Save the Cat Plot Structure
Breaking Your Story Down into Fifteen Beats
Save the Cat! The Last Book on Screenwriting You’ll Ever Need written by Blake Snyder was a book about story structure for screen writers. In the last twenty years or so, the author developed a following and even though he passed away in 2009 his reach has expanded from his original book to include other books written by other authors, one specifically for novel writers. He has software, a podcasts, and other content to help writers plot using this method. I’ve included a link to his website so you can learn more about him if this interests you.
You might see a pattern by now if you’ve read my previous blog posts on plotting, but this plotting structure is another adaptation of the hero’s journey and incorporates the three-act structure as all plotting methods do. I found this chart online that shows nicely how similar many plotting structures are.
Snyder has called the plot points beats, and instead of 5, 7 or 10 major plot points, he has 15 beats.
Since he wrote his book for screen writers, he was very specific about where these beats should occur, down to the exact page in the screenplay. He’s received some criticism about this because some writers feel that the beats should occur when they happen naturally in the script and not be so regimented and formulaic. Jessica Brody has adapted this structure for novelists using the same 15 beats, but instead of stating a specific page where the beats must land, she gives percentages, and it looks like this:
1. Opening Image (0% to 1%) — A “before” snapshot of the hero and his world. In the hero’s journey this is his ordinary world. What is happening as the story starts?
2. Theme Stated (5%) — A statement made by a character (typically not the hero) that hints at what the hero’s arc will be. What is the transformation the hero will have to make? What does he want?
3. Setup (1% — 10%) — This part shows more of the hero’s ordinary world, both what is working and what is not. What goal does this character have and why isn’t he going for it? What is holding him back? What is it costing him to stay in this ordinary world? Show who he is, his personality. Introduce secondary characters. In the hero’s journey, this could be the call to adventure and the refusal.
4. Catalyst (10%) — An inciting incident, the event that launches the hero out of his ordinary life and into the new world. In the hero’s journey this is the crossing of the threshold.
5. Debate (10% to 20%) — The hero questions what he should do next. It’s an echo of the refusal of the call to adventure. He’s still wishing he didn’t have to change; he’s fearful, not confident.
6. Break Into 2 (20%) — The hero sees that there’s no option but to accept the call. He moves forward and enters the new world.
7. B Story (22%) — New characters can appear. It’s the meeting with the mentor part of the hero’s journey, though it does not have to be a positive character; it can be a friend, but just as easily an antagonist. The point of this character is to help the hero learn the theme stated in #2.
8. Fun and Games (20% to 50%) — This is also called the promise of the premise where the writer delivers on the promise of the story. If the story is a thriller, then we should see some scenes that are typical of that genre, for example. We see the hero in his new world either thriving or finding it challenging.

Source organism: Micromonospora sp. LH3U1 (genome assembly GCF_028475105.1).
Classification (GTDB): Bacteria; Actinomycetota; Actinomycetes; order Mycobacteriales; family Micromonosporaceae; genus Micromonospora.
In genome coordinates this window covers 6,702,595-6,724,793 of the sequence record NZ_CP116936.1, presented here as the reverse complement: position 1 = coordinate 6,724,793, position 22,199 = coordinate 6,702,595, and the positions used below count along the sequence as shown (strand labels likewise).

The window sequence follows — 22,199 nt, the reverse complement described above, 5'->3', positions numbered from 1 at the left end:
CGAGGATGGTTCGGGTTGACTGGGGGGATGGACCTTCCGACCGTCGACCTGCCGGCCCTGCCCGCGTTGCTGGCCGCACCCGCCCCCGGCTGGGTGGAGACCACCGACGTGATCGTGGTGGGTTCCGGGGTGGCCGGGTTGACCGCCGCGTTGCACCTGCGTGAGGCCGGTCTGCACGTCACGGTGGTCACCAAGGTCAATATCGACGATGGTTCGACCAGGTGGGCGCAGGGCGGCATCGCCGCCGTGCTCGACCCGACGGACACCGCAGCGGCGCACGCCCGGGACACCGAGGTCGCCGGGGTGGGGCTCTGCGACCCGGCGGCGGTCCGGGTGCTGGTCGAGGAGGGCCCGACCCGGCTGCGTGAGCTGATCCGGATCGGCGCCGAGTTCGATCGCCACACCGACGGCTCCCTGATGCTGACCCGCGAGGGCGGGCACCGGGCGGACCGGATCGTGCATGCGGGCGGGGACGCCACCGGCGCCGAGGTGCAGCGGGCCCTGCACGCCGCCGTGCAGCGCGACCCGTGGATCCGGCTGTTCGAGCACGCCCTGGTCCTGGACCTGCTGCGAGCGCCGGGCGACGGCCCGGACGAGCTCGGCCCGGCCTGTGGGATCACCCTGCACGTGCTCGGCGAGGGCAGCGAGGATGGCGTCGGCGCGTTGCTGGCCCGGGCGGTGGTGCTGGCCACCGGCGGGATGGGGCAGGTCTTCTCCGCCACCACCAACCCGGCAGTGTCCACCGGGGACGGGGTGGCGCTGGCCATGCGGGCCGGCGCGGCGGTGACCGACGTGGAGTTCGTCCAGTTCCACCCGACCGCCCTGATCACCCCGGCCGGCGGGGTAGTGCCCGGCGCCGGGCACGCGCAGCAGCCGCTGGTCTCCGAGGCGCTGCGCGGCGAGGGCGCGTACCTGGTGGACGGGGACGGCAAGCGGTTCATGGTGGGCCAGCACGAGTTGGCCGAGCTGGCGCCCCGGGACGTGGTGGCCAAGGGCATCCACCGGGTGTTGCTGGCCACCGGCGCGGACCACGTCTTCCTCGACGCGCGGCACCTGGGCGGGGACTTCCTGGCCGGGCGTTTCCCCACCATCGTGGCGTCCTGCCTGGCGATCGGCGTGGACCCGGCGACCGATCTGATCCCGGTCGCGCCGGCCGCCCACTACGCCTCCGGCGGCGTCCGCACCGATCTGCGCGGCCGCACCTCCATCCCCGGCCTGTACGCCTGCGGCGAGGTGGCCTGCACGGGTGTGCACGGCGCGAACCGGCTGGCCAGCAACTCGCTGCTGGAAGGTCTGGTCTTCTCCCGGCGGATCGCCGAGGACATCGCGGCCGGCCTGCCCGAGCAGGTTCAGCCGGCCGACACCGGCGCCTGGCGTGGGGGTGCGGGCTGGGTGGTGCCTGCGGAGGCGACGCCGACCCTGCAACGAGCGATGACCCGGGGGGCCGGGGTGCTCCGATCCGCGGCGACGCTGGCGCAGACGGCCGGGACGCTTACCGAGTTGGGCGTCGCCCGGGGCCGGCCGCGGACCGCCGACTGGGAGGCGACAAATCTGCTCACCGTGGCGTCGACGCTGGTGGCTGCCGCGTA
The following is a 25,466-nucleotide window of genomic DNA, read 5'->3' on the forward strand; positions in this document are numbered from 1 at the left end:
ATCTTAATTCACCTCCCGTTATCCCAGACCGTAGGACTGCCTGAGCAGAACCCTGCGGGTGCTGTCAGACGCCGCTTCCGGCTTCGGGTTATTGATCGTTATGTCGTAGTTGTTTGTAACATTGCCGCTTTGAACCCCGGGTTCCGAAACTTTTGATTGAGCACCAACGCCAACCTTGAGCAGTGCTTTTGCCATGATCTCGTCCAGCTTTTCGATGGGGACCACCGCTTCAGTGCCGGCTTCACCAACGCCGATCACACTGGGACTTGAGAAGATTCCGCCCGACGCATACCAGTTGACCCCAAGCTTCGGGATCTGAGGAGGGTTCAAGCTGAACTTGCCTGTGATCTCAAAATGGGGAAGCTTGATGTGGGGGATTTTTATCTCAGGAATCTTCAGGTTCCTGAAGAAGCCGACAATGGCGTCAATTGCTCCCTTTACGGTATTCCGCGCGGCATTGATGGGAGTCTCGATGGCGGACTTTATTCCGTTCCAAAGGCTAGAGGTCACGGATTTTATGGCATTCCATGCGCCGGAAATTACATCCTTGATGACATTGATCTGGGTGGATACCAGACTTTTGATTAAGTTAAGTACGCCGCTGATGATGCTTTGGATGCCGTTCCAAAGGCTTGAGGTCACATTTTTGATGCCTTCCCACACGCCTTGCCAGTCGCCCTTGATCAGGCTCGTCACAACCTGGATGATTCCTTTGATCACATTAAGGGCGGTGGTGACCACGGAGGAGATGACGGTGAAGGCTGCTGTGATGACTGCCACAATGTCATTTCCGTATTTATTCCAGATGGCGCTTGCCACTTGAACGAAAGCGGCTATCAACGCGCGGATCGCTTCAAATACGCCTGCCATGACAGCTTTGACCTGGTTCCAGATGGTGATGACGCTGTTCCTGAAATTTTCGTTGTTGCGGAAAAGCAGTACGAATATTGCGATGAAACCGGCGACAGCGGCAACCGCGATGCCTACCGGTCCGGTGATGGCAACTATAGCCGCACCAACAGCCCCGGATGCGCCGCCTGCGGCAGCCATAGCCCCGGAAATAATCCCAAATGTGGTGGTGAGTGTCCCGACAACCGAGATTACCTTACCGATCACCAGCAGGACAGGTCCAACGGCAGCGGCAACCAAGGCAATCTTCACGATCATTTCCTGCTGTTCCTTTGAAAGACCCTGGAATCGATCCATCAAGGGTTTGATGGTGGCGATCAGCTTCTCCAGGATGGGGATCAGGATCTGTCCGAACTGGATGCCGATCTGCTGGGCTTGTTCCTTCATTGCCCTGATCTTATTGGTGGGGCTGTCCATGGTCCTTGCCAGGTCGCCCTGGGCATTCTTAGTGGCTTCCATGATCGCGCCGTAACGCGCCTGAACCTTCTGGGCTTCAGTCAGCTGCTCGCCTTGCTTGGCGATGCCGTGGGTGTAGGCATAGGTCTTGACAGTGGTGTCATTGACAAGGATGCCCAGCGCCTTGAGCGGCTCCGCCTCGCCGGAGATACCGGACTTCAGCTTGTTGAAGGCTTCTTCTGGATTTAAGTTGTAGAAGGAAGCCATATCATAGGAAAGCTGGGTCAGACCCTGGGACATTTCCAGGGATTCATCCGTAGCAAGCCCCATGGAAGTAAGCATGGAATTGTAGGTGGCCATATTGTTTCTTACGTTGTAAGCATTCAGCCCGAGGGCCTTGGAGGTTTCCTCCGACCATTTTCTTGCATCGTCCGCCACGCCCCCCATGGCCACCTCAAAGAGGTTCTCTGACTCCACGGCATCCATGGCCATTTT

9. Midpoint (50%) — The middle of the novel. The Fun and Games are over and we’ll see a plot twist. In a romance, after things are going well, the couple will realize their relationship will never work because of a major difference or obstacle. Sometimes we see a momentary triumph — the couple is in love they are willing to risk everything to be together, but it quickly falls apart as reality intervenes. Or there could be a loss that makes it look like the hero has lost it all, then things turn around and he keeps going, but the stakes have gone up and the hero is ready to commit 100%.
10. Bad Guys Close In (50% to 75%) — The tension of the novel increases and things will get progressively worse for the hero. However, if the Midpoint made things look like the hero lost it all, the next scenes will show how he gets out of his mess and things will improve. He will have to deal with his internal issues here as well. What is it inside of him that keeps him from succeeding and getting his goal? In the hero’s journey this is part of his tests.
11. All Is Lost (75%) –The hero hits rock bottom. He loses what he wants most, sometimes someone dies. If he doesn’t make it out of this challenge, the story becomes a tragedy.
12. Dark Night of the Soul (75% to 80%) — This is a sequel to the last section. The hero reacts to what has happened. Usually, he will make a new discovery after this, but this is his lowest point.
13. Break Into 3 (80%) — The hero implements his new plan. It’s his last opportunity to succeed. He also needs to have changed internally at this point. If he hasn’t made the internal changes, he will fail.
14. Finale (80% to 99%) — The hero achieves his goal, has transformed, and learned his lesson. He and his world are better after going through this journey.
15. Final Image (99% to 100%) — This is the “after” snapshot of who the hero has become now that he is a transformed person. Sometimes it’s a glimpse of what is to come.
This plotting structure is a bit prescriptive, however, it’s helpful in creating a story that will flow well. You can use it to plot your story before you write one word if you enjoy plotting, or you can use it during revision to see if you’ve included these steps if you are a pantser. If the story pacing is off, it might be because you are missing some of these key beats or because your percentages are off.
I hope this, along with the other plotting structures, is helpful to you. Let me know if you’ve used this method or any other.